Critical appraisal
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Critical appraisal



Critical appraisal workshop delivered to East of England Health Libraries Network, 1st April 2014

Critical appraisal workshop delivered to East of England Health Libraries Network, 1st April 2014



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Critical appraisal Critical appraisal Presentation Transcript

  • Critical appraisal Paula Funnell Faculty Liaison Librarian (Medicine and Dentistry) Introduction to
  • Outline Introduction to critical appraisal Appraising quantitative research Levels of evidence Statistics Group appraisal Appraising qualitative research Qualitative methodologies Group appraisal Running a critical appraisal workshop
  • Introduction
  • Evidence based healthcare “When we intervene in the lives of others we should do so on the basis of the best evidence available regarding the likely consequences of that intervention” G Macdonald, 1998 Macdonald, G. (1998). Promoting Evidence-Based Practice in Child Protection. Clinical Child Psychology and Psychiatry, 3 (1), 71–85.
  • Steps of evidence based healthcare 1. The patient presents with a clinical problem 2. Formulate a focused research question 3. Search for the best evidence 4. Critically appraise the evidence you find 5. Consider the evidence in the light of your expertise and decide whether to apply it or not
  • Why critically appraise? To weigh up how valid and useful the research will be
  • Why critically appraise? • In order to keep up to date, clinicians would have to read 17 articles a day, 365 days a year • Research is of variable quality • Only an estimated 1% is judged clinically relevant • Need to find the 1%
  • How it works • Involves answering a short questionnaire • We use the CASP questionnaires at • The questionnaires were devised by clinicians for clinicians • Remember to focus on appraisal not criticism
  • Quantitative research
  • What is quantitative research? • Research on something that can be accurately measured • Tends to use large, statistically representative samples • Uses statistical methods to analyse data • Represents findings with numbers • Attempts to eliminate bias
  • Systematic reviews • A review of all the literature on a topic • Systematically identified • Appraised • Summarised
  • Question 1 Did the review ask a clearly focused question?
  • PICO A focused clinical question: P I C O Population / patient / problem Intervention Comparison Outcome
  • Question 2 Did the authors look for the right type of papers?
  • Levels of evidence (therapy)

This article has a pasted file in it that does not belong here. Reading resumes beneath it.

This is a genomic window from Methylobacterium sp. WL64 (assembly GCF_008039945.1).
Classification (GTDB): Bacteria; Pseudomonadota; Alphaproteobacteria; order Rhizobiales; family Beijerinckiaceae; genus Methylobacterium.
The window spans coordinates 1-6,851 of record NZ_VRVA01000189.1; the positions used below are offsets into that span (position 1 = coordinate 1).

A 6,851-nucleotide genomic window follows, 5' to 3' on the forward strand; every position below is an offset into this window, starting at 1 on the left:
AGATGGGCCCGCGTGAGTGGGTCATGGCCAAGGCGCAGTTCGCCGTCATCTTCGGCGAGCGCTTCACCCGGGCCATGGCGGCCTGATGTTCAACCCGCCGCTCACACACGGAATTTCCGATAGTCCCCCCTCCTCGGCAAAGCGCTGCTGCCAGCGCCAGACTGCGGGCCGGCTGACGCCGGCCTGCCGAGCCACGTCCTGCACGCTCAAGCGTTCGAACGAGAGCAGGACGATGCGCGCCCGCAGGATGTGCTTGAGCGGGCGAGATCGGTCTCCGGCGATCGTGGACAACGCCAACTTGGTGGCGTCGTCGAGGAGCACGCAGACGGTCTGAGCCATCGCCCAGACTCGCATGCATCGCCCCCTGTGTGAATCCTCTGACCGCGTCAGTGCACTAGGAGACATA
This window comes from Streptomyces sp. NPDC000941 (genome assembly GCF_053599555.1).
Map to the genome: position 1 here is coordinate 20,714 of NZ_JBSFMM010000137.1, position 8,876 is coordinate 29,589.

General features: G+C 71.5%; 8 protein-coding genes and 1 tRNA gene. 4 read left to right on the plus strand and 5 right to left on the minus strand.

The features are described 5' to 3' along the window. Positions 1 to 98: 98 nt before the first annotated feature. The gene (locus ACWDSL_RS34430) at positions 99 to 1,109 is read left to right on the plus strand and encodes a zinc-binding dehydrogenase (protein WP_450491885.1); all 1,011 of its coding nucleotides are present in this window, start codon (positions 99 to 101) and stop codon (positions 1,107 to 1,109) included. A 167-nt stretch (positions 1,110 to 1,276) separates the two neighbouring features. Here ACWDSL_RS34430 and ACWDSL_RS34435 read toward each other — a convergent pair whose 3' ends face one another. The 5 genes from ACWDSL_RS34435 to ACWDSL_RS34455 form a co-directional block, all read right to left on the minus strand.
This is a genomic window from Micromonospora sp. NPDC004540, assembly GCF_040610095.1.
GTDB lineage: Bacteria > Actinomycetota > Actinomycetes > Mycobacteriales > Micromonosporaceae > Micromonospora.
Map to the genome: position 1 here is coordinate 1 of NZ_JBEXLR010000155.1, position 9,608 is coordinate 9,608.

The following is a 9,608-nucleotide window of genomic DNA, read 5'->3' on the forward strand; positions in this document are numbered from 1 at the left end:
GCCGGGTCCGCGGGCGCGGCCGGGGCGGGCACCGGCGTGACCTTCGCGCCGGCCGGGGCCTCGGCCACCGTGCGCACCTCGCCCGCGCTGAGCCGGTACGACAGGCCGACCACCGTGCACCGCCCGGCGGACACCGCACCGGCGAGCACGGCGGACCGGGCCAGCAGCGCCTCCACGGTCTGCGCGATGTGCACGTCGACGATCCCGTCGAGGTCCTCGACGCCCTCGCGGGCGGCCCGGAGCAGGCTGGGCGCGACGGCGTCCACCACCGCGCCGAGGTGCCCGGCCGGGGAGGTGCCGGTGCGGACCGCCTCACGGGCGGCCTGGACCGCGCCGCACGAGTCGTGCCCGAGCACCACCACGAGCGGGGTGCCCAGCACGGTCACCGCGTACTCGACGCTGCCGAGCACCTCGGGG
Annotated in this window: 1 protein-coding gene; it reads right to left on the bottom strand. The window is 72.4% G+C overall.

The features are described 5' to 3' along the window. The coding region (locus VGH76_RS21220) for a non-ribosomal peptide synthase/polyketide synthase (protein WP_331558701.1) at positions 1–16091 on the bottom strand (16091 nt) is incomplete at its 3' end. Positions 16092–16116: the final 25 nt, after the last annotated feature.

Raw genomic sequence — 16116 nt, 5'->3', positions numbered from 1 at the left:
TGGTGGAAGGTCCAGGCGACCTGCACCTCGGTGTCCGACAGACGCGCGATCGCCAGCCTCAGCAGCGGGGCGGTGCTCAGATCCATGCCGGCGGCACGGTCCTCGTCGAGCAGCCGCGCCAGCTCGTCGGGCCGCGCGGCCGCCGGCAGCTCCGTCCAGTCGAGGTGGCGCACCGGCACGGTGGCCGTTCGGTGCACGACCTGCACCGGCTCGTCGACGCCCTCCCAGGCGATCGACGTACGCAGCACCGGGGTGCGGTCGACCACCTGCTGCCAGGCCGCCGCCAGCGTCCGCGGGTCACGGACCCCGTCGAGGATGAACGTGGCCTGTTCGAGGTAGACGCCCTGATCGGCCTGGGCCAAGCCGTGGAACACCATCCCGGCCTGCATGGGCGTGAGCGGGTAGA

• Systematic reviews RCTs Cohort studies Case control studies Expert opinion 1a 1b 2 3 4 5 Case series Levels of evidence (therapy)
  • Randomised controlled trials Outcome Outcome new treatment control treatment
  • Question 3 Do you think the important relevant studies were included?
  • Publication bias Papers with “interesting” results are more likely to be: • Submitted and accepted for publication • Published in a major journal • Published in English • Quoted by authors • Quoted in newspapers
  • Question 4 Did the review’s authors do enough to assess the quality of the included studies?
  • RCT checklist
  • Quality assessment • Were the inclusion/exclusion criteria clear? • Did they use any sort of scoring system? • Were the studies for inclusion assessed by more than one reviewer?
  • Question 5 If the results of the review have been combined, was it reasonable to do so?
  • Heterogeneity • Are the studies similar in terms of: – Population – Intervention – Outcome – Methodology • Are the results similar from study to study? • Were any tests for heterogeneity carried out? • Are there any discussions around heterogeneity?
  • Question 6 What are the overall results of the review?
  • How are the results presented? • Number needed to treat (NNT) • Odds Ratio • Relative risk • Mean difference
  • Odds and risk Odds of winning You versus the rest Risk of winning You versus all the runners 10 horses running, you bet on 1 horse 1:9 1:10
  • Odds and risk Odds of winning You versus the rest Risk of winning You versus all the runners 10 horses running, you bet on 4 horses 4:6 4:10
  • Forest plots more than 1less than 1 1
  • Forest plots more than 1less than 1 1 Line of no effect
  • Forest plots more than 1less than 1 1 Line of no effect
  • Forest plots more than 1less than 1 1 Line of no effect Best estimate
  • Forest plots more than 1less than 1 1 Line of no effect Best estimate Confidence interval
  • Forest plots more than 1less than 1 1 Line of no effect Best estimate Confidence interval
  • Forest plots more than 1less than 1 1 Line of no effect Best estimate Pooled result Confidence interval